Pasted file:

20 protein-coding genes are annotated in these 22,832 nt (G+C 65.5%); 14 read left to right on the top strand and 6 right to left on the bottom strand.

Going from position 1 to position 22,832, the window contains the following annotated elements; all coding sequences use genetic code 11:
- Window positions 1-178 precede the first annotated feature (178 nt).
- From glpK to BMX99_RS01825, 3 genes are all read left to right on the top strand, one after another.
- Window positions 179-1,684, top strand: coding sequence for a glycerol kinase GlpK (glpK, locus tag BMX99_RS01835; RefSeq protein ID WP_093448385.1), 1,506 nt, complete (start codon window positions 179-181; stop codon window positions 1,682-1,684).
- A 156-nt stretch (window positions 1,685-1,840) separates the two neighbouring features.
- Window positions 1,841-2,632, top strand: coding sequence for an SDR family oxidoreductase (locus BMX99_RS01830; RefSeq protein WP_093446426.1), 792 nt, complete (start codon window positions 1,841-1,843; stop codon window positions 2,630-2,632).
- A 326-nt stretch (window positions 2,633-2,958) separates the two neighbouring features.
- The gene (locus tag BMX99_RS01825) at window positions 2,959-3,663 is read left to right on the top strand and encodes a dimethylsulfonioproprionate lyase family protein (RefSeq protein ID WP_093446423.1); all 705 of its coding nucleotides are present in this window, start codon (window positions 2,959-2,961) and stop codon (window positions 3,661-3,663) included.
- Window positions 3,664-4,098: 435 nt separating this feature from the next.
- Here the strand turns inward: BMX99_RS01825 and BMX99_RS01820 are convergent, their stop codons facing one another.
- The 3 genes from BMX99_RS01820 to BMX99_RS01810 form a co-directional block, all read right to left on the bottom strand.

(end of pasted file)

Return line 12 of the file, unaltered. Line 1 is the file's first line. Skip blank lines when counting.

- The 3 genes from BMX99_RS01820 to BMX99_RS01810 form a co-directional block, all read right to left on the bottom strand.